Issues with page indexation (or lack of it) are typically faced by larger websites. I regularly run into questions about “How can I tell which pages aren’t indexed?” or “Which section of my site has indexation problems?” et cetera.
One tool that’s been moderately useful in this area has been the Sitemaps report in Google Webmaster Tools (WMT). In particular, there’s a tactic which can make this tool even more effective for diagnosing indexation problems.
For background: if your site is registered in WMT and you have registered your sitemap or sitemaps in there, then it will report on the percentage of pages in each sitemap that are indexed in Google.
Knowing that the whole site has (for example) 62% of its pages in the index isn’t particularly useful, until you dive into finding out which types of pages are amongst the 38% that still need to be indexed.
To show how this could work in practice, I’m going to use the structure below as a demonstration.
Example 1: Site Depth Indexation
For a site in the structure shown above, there might be a concern that you’re not flowing enough link juice to the product pages. Creating separate sitemaps for each horizontal level will help diagnose any problems that exist.
In this example, we have individual files for a categories sitemap, a sub-categories sitemap and a products sitemap.
In a structure such as this, we’d naturally expect the lower levels (i.e.: the products) to have a lower rate of indexation, but this analysis will highlight how serious any problems are.
Example 2: Site Category Indexation
Alternatively, you might suspect that some categories are being indexed better than others. This could be due to external link factors: if a job site has categories for ‘accountants’, ‘librarians’ and ‘ninja space-pirates’ then we’re likely to find that one category is better linked to and more thoroughly indexed than the others.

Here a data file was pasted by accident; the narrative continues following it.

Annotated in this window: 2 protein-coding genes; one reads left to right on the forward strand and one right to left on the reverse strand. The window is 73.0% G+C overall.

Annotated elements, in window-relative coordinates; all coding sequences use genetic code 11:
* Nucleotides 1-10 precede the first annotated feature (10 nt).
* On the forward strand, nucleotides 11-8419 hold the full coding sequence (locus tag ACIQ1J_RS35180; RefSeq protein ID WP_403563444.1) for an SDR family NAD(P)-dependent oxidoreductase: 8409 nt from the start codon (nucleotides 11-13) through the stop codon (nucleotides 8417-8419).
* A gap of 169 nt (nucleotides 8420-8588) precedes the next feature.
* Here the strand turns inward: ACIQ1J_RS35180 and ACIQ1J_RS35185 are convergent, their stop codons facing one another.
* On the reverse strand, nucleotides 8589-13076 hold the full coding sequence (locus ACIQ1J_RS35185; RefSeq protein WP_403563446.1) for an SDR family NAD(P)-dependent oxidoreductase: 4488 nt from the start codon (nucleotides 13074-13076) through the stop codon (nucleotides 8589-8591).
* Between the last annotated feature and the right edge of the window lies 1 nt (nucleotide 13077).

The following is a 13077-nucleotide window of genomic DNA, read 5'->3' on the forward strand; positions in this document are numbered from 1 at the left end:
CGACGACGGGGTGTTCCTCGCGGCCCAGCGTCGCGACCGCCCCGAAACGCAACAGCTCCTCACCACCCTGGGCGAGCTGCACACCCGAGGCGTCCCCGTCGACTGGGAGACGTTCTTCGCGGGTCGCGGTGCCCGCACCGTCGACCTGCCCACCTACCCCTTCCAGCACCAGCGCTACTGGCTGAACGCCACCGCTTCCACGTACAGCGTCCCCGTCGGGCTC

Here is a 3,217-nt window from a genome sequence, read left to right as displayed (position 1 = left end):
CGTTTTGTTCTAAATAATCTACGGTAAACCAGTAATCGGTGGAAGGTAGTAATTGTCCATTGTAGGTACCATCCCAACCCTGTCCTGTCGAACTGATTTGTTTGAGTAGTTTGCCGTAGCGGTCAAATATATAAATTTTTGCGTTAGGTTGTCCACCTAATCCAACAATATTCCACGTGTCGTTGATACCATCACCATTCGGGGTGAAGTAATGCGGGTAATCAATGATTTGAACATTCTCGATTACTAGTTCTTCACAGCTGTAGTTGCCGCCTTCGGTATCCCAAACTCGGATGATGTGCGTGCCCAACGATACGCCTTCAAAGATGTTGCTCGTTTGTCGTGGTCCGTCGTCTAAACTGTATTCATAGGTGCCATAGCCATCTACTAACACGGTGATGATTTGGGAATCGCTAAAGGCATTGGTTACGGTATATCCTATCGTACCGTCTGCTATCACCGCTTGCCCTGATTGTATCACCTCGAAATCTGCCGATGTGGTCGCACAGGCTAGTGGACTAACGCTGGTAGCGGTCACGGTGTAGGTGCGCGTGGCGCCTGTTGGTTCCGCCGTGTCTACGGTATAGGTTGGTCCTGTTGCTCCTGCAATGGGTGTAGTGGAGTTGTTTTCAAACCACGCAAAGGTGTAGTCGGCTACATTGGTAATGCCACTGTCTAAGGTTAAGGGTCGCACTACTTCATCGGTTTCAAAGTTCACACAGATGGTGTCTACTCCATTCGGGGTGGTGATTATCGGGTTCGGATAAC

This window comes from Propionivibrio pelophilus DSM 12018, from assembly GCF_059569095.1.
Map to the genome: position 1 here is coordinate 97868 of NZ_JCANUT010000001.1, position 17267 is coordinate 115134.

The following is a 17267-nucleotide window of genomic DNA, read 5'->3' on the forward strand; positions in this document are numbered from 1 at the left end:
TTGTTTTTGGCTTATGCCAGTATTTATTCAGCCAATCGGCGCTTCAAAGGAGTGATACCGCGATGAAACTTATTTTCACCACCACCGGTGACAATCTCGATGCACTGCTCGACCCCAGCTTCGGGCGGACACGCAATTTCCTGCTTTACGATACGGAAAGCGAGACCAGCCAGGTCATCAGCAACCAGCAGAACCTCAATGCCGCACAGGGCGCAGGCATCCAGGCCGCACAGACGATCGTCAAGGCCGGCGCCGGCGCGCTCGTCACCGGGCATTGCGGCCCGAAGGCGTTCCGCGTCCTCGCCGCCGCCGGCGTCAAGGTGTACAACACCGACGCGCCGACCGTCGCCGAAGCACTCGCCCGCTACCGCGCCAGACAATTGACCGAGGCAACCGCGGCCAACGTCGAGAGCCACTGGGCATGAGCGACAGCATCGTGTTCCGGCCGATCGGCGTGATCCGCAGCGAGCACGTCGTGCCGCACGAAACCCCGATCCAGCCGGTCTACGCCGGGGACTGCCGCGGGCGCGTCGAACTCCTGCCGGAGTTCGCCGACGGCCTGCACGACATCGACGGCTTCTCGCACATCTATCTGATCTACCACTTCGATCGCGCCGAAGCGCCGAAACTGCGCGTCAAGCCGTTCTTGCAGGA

Creating these vertical sitemaps will immediately highlight if any categories are suffering from low indexation. This could then be tackled with more internal link weight, or by promoting them elsewhere to encourage external links.
Example 3: New Content Indexation
There’s often an issue on sites that publish lots of new content, where the latest content may not always be properly indexed. This technique can be used to diagnose this type of issue.
Add the latest content (the most recently published pages) to an individual sitemap, to check the indexation percentage. If you keep this sitemap constantly updated with the most recent content (e.g.: perhaps the 20 or 100 newest pages on the site) then you can keep checking over time to see if this value improves.
(N.B.: there are various tactics for dealing with situations where new content isn’t being indexed quickly enough; I’ll deal with these in a future post.)
In terms of actually creating your sitemaps and adding them to Webmaster Central, all the information you need is within Google Webmaster Help pages. In particular, if you end up with lots of sitemaps (for instance: because you have millions or tens of millions of pages that need including) then you should consider creating ‘sitemap index files’ - essentially a list of sitemaps.
Your sitemaps don’t just need to be named ’sitemap1’, ’sitemap2’, etc - make life easy for yourself and choose names like ’product-list’ or ’pirate-jobs’ instead.
It’s also worth mentioning: don’t be scared by the XML formating guidelines for sitemaps; it’s perfectly legitimate to simply create and submit a text file with a list of URLs. Again: just make sure you read Google’s guidelines (linked to above) properly first.
I hope this gives you some insight in to the potential of using Google Webmaster Tools to help diagnose indexation problems - and I’m sure you’ll think of other creative ways of using the same technique. Leave a comment below if you have any questions - or if you are already doing this / something similar.